That just leaves the flavourings, a bit of a problem when you've never tasted the real thing! I'll tread lightly, but go for just four classic ham spices: Black Peppercorns, juniper berries, coriander seeds and cloves.

Now I can actually calculate the amounts of each ingredient to use in my brine. Not forgetting that any calculation we do will have to allow for us only curing the meat to 85% of its potential, let's start with the cures; we want 150 mg/kg in the meat, so we must aim for a cure that has potential for 150 / 85 x 100 = 176 mg/kg. By adjusting the equation in Part 1 we can see that:

Cure calculation

For the saltpetre this will be a simple 176 x 3000 / 1,000,000 = 0.53 gm. As the Cure #1 is only 5.88% nitrite we will need 0.53 gm / 5.88 x 100 = 9 gm of Cure #1. We must also note that the Cure #1 has 8.47 gm of salt in it.

To calculate the salt, we want 3% in the product, so we must aim for a potential of 3 / 85 x 100 = 3.53%. As we have 3000gm of meat and cure, 3.53% will be about 106 gm. There's 8 gm in the curing salt, so if we add another 100 gm we won't be far out.

We need about the same amount of sugar so let's round it off and say 110gm sugar. We must remember that the liquid Molasses is only 65% sugar so if we add 100gm molasses we'll have 65 gm sugar and 35gm water. Let's go with that then, we'll add 100gm molasses and 45gm Molasses/Muscodavo sugar, that'll make up the 110gm of sugar nicely.

If we add all of the ingredients we've got together we'll see that we need 745.47gm of liquid to make up our 1,000gm brine. But how much beer and how much water? Well, if you open two 500ml bottles of beer and poor one very badly into a glass so you can't get it all in, you're left with about 100gm of beer plus 1 full bottle of 500gm, that equals 600gm of beer. So you use this amount plus 145.47gm of water, and then drink the glass of beer. Simples!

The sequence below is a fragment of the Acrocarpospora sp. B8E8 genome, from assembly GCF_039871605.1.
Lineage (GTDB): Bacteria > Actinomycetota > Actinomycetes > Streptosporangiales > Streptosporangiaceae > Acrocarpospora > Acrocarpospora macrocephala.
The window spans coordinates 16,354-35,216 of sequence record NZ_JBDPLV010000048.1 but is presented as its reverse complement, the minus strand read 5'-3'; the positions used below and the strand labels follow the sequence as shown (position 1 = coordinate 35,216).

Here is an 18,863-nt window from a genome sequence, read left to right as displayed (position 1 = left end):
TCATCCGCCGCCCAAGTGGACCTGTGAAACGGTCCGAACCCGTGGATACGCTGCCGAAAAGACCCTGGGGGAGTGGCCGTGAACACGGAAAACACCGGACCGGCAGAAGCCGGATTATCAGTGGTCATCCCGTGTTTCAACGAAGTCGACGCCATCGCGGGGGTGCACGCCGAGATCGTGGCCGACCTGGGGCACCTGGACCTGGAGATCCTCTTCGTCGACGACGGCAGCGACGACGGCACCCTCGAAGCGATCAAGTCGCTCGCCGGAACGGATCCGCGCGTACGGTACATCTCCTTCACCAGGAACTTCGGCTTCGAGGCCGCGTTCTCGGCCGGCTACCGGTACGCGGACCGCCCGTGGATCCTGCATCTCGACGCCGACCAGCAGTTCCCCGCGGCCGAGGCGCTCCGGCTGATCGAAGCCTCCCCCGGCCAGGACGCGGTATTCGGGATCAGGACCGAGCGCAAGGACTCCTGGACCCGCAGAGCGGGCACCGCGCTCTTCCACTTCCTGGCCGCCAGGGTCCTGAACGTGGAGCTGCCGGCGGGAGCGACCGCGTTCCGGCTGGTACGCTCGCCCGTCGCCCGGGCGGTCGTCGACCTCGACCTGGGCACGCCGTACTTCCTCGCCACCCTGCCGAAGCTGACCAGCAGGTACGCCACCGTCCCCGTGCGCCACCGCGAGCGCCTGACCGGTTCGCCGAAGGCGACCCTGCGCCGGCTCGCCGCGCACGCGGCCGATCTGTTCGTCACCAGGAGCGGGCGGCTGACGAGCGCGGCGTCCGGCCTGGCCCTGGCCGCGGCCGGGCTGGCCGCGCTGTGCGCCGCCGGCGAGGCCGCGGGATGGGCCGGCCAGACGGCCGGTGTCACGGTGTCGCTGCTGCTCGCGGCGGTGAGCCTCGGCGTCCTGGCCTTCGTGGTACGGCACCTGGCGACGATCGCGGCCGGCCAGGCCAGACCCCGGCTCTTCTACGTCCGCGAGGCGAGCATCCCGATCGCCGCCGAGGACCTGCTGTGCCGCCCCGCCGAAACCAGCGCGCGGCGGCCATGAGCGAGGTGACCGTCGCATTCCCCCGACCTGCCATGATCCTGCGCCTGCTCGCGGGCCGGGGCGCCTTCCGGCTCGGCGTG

So here's the final cure, the calculated percentage figures allow me to scale it for any size of meat, but for reasons I'll leave for another occasion, I will only use it for pieces between 1 and 3 kilograms:

Cure calculation

The spices are insoluble so don't need to be calculated. I decided to use 6 peppercorns, 6 coriander seeds, 4 juniper berries and 2 cloves to my 1000gm of brine.

I bashed them about a bit and then brought then to the boil with everything but the cure #1. I boiled it for a couple of minutes, left it to cool, strained it, mixed in the Cure #1, weighed it, and made it up to 1000gm with water. I then put the spices back in. Anal, I know, but with having to boil it anyway, it's no real trouble and allows for any liquid 'boiled off'.

The only thing to do then is put it on the meat in a close, but not tight, fitting non-metallic container and weigh the meat down, again with something non-metallic, to keep it submerged. Turn it every two days until it's due out. For those of you who haven't nodded-off by now, here's the important bit of my spreadsheet showing the figures:

Cure calculation

I've made the recipe using a piece of meat of around 2.3kg - it's due out of the brine on the 23rd November. I'll write more about it then.

The next part is:

Part III - Washing and Drying...